NEW YORK—”Tell me what you eat, and I’ll tell you who you are.” These oft-cited words from 19th century French gourmet epicure Jean Anthelme Brillat-Savarin reflect our common desire to understand a culture through eating its food.
New Yorkers got the chance to know more than a dozen Asian countries—all in one go—at Taste Asia Friday, June 26, to Saturday, 27. Held in Times Square, it is one of the largest food festivals in North America.
Now in its second year, the gastronomic festival presented by Epoch Times and sister media company New Tang Dynasty Television has expanded to include a lineup of renowned chefs inspired and influenced by different Asian culinary traditions.
Throughout Friday, Taste Asia’s outdoor kitchens, where celebrity chefs cooked up some of their signature dishes, was definitely a central attraction.
Each chef was dedicated to discovering new flavors and creating new dishes by traversing Western and Asian cuisines, while respecting the age-old traditions within each realm.
Japanese Meets French Cuisine
Michelin-star French chef David Bouley stands by the same principle. After traveling to Japan and learning to cook traditional Japanese multicourse kaiseki cuisine (often compared to Western haute cuisine), Bouley opened Brushstroke in Tribeca.
The restaurant serves dishes that are modern interpretations of kaiseki cuisine, such as the porcini mushroom flan with Dungeness crab and black truffle dashi (Japanese cooking stock) that Bouley cooked on Friday.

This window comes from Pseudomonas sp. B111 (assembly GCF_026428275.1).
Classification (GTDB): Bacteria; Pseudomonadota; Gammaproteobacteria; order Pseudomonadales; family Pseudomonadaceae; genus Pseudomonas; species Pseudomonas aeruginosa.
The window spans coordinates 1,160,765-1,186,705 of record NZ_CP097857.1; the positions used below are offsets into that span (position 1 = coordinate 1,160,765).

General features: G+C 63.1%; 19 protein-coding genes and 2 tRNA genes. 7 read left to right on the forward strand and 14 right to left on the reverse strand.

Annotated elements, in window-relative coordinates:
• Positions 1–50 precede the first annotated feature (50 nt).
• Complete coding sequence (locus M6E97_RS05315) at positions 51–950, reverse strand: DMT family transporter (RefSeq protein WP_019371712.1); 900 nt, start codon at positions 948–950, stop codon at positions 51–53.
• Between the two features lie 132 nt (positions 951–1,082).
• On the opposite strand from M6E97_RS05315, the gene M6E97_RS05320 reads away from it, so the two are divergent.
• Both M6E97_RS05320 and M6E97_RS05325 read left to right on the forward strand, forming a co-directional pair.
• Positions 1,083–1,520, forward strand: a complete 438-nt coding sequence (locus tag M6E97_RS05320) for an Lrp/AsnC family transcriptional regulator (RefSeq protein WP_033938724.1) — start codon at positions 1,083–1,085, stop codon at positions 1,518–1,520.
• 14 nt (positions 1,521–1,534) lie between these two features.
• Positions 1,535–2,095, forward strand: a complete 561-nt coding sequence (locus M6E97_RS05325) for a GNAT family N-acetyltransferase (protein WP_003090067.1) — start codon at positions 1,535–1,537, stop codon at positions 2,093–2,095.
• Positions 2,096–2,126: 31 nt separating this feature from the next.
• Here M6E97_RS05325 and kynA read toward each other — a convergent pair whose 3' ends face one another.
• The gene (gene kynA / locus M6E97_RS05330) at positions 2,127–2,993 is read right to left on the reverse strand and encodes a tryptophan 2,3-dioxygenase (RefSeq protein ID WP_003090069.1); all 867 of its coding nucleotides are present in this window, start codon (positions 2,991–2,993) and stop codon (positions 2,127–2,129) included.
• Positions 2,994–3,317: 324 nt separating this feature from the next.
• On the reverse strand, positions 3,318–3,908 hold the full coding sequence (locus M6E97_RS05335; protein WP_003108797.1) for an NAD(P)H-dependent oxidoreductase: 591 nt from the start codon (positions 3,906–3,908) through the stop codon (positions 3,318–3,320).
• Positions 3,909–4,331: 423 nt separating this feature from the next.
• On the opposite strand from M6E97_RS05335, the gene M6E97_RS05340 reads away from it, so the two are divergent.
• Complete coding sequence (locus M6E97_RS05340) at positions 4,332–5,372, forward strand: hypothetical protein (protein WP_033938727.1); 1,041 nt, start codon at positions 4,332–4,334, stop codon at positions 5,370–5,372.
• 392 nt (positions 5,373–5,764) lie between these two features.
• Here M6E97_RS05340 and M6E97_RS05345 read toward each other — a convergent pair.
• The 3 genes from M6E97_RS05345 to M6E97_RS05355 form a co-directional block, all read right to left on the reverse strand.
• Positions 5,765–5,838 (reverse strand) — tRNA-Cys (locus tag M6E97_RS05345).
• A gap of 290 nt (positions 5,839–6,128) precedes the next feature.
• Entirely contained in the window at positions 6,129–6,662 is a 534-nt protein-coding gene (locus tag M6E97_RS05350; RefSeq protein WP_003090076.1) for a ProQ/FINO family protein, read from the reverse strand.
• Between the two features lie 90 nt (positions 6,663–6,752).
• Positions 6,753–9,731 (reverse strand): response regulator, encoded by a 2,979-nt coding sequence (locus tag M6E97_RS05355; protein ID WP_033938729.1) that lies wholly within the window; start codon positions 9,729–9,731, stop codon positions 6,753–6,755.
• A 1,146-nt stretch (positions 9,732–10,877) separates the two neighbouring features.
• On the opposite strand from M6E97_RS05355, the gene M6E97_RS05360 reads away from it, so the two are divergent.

Having learned from the best at Japan’s Tsuji Culinary Institute, Bouley understands the importance of respecting the integrity of Japanese cuisine, while honoring his own style of French cooking. Combine them, and you get a dish that’s truly unique.
“You have to understand the techniques and ingredients to really respect them. You can’t just grab things and throw them together,” Bouley said, eschewing the type of “fusion cuisine” that usually does just that.
He explained that Friday’s dish combined two dishes that are steeped in each cuisine’s history: the French flan, and the Japanese chawanmushi, a traditional appetizer typically made from steamed egg custard.
“Each dish has evolved over a long, long period of time,” Bouley said. “They complement the cultural history of each dish, and do not distract.”
Breaking Down Barriers
Without a doubt, Asian cuisine is now being reinvigorated in the Western world.
Brian Tsao of Mira Sushi & Izakaya, himself a chef who mixes Western cooking with Asian flavors, foresees Korean cuisine exploding onto the food scene in the next few years.
People are more open to trying new foods these days, but Tsao said there’s more work to be done.
He observed that in New York City, for example, Asian cuisine is still mainly patronized by Asian communities.
“It’s almost intimidating for a lot of people to go to Flushing. Or it’s intimidating to go to K-town [Korea Town] unless you know someone who regularly goes there,” Tsao said.
But he sees the barriers slowly breaking down.
That was certainly the case at Taste Asia on Friday, as Times Square tourists and New Yorkers alike reveled in the cultural performances—such as traditional Korean drumming, Japanese koto (stringed instrument) music, Bollywood Indian dancing—and the endless display of delicious Asian food.
On June 27, crowds gathered to watch the 7th Annual International Chinese Culinary Competition, which crowned the world’s best Chinese chefs across five major regional cuisines.
People had their say as well, in picking the best Asian restaurants in New York City across 62 different categories in the Best Asian NYC Restaurants Contests, as well as the best Chinese restaurants.
Taste Asia ended on a festive note at James Beard House, where chefs Hemant Mathur and Surbhi Sahni served Bengali and Keralan dishes at lunch, and chef Zizhao Luo of Radiance served an authentic Cantonese feast at dinner.